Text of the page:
Archive for the ‘lectionary’ Category

Lent 4: Mysteries of the Mud

March 25, 2017

Image: Mysteries of the Mud
© Jan Richardson

Reading from the Gospels, Lent 4, Year A: John 9.1-41

“He put mud on my eyes.
Then I washed, and now I see.”
—John 9.15

He could simply have touched him. Or spoken a single word. Instead, when Jesus encounters a man who has been blind since birth, he spits on the ground, turns the dirt to mud, and spreads the mud on the man’s eyes. Jesus tells him to go and wash in the pool of Siloam.

The man goes. Washes. And sees.

Appearing midway in our Lenten journey, this story reminds us that this season is a time for getting close to the things of the earth. Ash, wilderness, waters of birth, wellspring, mud: the images that have accompanied us these past few weeks impress upon us what an elemental fellow Jesus is. Throughout his ministry we see him touching the world around him, turning to the things of earth to help us see the things of heaven.

This week’s gospel reading underscores it for us: Jesus is no sterile savior. He is not interested in remaining tidy and removed. With a beautiful and earthy economy of gestures, Jesus reveals himself as one who is willing to fully inhabit the messiness of our world and of our lives. He is ready to enter into the muck with us. He engages the muck as a place where holiness happens: where sludge becomes sacramental, and through grimy eyes we begin to behold the face of Love, beholding us right back.

How might the mucky places, the thick places, the earthy places become the very places that Christ uses to help you see more clearly? Are there places or practices that contain something of Siloam for you—spaces where you can wash away what would hinder you from seeing, and allow your vision to become clear? How might you take yourself to your Siloam in this season, this day, this moment?

Blessing of Mud

Lest we think
the blessing
is not
in the dirt.

Lest we think
the blessing
is not
in the earth
beneath our feet.

Lest we think
the blessing
is not
in the dust,

like the dust
that God scooped up
at the beginning
and formed
with God’s
two hands
and breathed into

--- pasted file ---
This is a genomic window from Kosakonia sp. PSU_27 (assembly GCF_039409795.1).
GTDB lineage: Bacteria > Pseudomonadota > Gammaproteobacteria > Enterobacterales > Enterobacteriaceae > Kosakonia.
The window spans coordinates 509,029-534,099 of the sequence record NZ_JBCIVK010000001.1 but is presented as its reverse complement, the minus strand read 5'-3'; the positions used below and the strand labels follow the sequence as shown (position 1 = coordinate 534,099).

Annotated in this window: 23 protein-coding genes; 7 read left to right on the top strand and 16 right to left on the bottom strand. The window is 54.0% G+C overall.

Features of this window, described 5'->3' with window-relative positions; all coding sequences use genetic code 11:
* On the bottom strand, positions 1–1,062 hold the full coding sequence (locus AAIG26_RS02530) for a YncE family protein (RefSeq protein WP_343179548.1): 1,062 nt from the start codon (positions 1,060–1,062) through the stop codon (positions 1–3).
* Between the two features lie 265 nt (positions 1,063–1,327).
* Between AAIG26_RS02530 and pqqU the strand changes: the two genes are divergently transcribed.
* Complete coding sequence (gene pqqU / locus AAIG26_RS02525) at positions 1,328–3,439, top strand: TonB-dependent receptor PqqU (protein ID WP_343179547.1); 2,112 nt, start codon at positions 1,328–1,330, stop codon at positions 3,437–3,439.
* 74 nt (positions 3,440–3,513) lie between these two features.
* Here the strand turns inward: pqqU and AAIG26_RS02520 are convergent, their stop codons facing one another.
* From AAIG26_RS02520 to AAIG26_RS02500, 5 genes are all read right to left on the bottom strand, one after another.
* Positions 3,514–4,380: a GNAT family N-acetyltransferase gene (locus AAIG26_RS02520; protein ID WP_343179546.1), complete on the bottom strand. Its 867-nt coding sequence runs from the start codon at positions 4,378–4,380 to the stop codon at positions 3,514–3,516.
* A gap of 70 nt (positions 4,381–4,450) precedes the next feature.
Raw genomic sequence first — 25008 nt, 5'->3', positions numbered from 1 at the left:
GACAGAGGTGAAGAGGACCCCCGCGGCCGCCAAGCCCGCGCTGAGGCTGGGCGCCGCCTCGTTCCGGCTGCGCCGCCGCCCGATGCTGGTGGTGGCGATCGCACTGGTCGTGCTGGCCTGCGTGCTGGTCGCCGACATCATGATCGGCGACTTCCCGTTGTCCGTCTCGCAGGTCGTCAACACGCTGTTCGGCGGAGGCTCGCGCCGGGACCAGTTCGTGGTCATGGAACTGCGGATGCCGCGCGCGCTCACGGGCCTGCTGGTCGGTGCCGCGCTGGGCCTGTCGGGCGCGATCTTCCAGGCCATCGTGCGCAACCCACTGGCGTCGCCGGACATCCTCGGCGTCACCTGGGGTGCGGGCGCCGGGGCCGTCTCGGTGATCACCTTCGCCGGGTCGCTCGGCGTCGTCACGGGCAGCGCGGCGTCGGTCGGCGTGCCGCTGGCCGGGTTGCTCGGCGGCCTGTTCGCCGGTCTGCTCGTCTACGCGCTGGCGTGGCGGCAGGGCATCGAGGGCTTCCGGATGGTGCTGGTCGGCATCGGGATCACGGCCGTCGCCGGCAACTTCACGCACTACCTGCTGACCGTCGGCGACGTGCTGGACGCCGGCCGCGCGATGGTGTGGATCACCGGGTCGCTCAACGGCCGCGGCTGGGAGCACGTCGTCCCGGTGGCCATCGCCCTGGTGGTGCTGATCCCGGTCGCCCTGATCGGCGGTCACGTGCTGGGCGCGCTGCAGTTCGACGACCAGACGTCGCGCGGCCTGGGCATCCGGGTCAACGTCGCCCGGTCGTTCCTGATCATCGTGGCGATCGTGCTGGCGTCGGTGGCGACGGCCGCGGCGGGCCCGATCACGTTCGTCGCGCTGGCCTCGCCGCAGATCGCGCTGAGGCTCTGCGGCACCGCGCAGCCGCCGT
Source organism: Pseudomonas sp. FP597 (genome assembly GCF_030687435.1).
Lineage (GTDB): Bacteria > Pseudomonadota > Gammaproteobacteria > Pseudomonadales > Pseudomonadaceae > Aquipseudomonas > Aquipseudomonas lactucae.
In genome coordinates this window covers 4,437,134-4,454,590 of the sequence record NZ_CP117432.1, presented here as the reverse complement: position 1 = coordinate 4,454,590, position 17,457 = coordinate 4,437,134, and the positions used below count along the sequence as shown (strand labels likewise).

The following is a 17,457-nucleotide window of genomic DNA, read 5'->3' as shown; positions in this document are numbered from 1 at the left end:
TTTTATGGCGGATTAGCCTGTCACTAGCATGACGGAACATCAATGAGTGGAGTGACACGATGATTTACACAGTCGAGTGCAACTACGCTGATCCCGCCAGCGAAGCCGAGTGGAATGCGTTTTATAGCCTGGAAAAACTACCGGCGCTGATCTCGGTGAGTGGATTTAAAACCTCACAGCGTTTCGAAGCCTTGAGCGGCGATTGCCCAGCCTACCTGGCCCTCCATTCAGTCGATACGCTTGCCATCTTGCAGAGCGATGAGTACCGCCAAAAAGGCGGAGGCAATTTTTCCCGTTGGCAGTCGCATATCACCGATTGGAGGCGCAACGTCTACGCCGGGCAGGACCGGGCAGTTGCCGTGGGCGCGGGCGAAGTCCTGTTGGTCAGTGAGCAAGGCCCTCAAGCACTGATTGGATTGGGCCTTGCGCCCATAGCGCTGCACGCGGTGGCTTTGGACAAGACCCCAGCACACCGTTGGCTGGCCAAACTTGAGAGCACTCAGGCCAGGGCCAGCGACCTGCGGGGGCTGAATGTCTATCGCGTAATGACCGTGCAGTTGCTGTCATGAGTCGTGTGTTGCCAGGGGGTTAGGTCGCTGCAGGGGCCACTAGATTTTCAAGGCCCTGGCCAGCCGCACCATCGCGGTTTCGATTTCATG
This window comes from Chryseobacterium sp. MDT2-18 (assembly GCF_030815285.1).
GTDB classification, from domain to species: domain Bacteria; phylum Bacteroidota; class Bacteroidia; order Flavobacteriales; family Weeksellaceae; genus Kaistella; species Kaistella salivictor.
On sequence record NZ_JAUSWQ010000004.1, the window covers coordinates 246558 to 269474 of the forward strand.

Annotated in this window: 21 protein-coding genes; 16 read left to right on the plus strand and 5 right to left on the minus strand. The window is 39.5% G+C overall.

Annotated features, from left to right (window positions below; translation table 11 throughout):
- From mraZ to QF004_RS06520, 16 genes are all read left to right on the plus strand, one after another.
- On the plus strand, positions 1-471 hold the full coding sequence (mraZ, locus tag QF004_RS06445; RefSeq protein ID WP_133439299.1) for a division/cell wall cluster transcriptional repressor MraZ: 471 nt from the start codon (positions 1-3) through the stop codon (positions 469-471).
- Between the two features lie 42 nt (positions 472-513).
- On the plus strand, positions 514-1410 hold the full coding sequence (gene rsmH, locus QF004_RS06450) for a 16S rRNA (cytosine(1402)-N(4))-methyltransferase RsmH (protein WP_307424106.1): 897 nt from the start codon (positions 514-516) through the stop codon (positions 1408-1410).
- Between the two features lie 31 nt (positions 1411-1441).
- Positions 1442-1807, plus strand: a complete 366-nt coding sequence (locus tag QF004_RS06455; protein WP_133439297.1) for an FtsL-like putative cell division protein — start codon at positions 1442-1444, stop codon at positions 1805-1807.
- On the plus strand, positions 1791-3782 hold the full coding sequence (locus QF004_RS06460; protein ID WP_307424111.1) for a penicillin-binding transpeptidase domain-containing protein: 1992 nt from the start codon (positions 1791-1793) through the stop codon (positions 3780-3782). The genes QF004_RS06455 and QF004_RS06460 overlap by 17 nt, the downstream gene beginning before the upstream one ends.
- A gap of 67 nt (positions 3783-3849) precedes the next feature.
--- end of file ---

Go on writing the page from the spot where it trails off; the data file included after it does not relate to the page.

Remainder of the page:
with God’s own
breath.

Lest we think
the blessing
is not
in the spit.

Lest we think
the blessing
is not
in the mud.

Lest we think
the blessing
is not
in the mire,
the grime,
the muck.

Lest we think
God cannot reach
deep into the things
of earth,
cannot bring forth
the blessing
that shimmers
within the sludge,
cannot anoint us
with a tender
and grimy grace.

—Jan Richardson
from Circle of Grace: A Book of Blessings for the Seasons

Using Jan’s artwork…
To use the image “Mysteries of the Mud,” please visit this page at janrichardsonimages.com. (This is also available as an art print. After clicking over to the image’s page on the Jan Richardson Images site, just scroll down to the “Purchase as an Art Print” section.) Your use of janrichardsonimages.com helps make the ministry of The Painted Prayerbook possible. Thank you!

Using Jan’s words…
For worship services and related settings, you are welcome to use Jan’s blessings or other words from this blog without requesting permission. All that’s needed is to acknowledge the source. Please include this info in a credit line: “©Jan Richardson. janrichardson.com.” For other uses, visit Copyright Permissions.

Lent 3: We Will Find Wellsprings

March 18, 2017

Image: We Will Find Wellsprings for Our Deepest Thirst
© Jan Richardson

Reading from the Gospels, Lent 3, Year A: John 4.5-42

A Samaritan woman came to draw water.
—John 4.7

Wholly seen. Wholly known. A woman sets out on a daily task, carrying her water jar with her. She returns from her task transformed, proclaiming what she has seen and heard, her water jar left behind.

It is no mistake that this encounter happens at a well, and one established by no less a figure than Jacob, who knew what it meant to meet God by the waters and become forever altered. On the day that Jesus encounters this woman of Samaria, the well echoes with all the waters that have flowed through the story of God: the waters through which God has created, gathered, graced, comforted, delivered, and renewed the people of God.

As the woman talks with Jesus, the well echoes, too, with her own story, both spoken and unspoken. The tale of her entire life resonates in the space between her and Jesus, and in the knowing that passes both ways.

In this Lenten season, where do you need to go to be seen like this, to be heard in this way, to be known as this woman was known? What part of your story do you most need to give into the hands of someone who will receive it with gentleness, who will invite you to see it in its wholeness, who will help you listen for the wellspring that its hollows contain?

Blessing of the Well

If you stand
at the edge
of this blessing
and call down
into it,
you will hear
your words
return to you.

If you lean in
and listen close,
you will hear
this blessing
give the story
of your life
back to you.

Quiet your voice.
Quiet your judgment.
Quiet the way
you always tell
your story
to yourself.

Quiet all these
and you will hear
the whole of it
and the hollows of it:
the spaces
in the telling,
the gaps
where you hesitate
to go.

Sit at the rim
of this blessing.
Press your ear
to its lip,
its sides,
its curves
that were carved out
long ago
by those whose thirst
drove them deep,
those who dug
into the layers
with only their hands
and hope.

Rest yourself
beside this blessing
and you will
begin to hear
the sound of water
entering the gaps.

Still yourself
and you will feel it
rising up within you,
filling every emptiness,
springing forth